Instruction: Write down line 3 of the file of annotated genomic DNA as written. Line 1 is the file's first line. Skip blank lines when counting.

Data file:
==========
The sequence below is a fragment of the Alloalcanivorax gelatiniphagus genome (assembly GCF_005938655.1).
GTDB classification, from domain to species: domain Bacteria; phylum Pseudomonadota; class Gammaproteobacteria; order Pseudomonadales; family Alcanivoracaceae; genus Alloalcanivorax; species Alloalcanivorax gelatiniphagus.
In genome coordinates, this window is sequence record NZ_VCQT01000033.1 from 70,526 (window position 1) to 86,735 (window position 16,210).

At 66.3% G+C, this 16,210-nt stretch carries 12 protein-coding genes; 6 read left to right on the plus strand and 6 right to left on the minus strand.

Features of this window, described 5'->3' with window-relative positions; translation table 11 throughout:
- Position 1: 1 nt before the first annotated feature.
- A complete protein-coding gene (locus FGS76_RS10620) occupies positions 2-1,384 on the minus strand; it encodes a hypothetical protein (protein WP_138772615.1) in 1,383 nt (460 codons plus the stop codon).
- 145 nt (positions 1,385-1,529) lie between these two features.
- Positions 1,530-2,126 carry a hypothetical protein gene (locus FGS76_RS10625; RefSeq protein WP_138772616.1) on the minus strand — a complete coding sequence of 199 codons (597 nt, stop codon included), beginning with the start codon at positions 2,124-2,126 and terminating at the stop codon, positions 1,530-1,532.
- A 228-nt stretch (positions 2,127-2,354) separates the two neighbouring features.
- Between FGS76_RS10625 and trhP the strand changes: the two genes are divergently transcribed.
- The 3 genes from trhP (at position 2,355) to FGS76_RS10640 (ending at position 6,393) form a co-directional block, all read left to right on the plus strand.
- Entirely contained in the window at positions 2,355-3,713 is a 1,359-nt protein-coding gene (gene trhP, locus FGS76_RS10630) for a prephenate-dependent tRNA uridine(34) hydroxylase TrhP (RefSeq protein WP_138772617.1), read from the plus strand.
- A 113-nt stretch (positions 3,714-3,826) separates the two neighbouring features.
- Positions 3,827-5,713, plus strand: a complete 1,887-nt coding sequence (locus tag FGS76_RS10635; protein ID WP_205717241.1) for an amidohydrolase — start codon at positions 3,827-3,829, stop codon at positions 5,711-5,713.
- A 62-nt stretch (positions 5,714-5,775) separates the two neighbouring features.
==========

In genome coordinates, this window is sequence record NZ_VCQT01000033.1 from 70,526 (window position 1) to 86,735 (window position 16,210).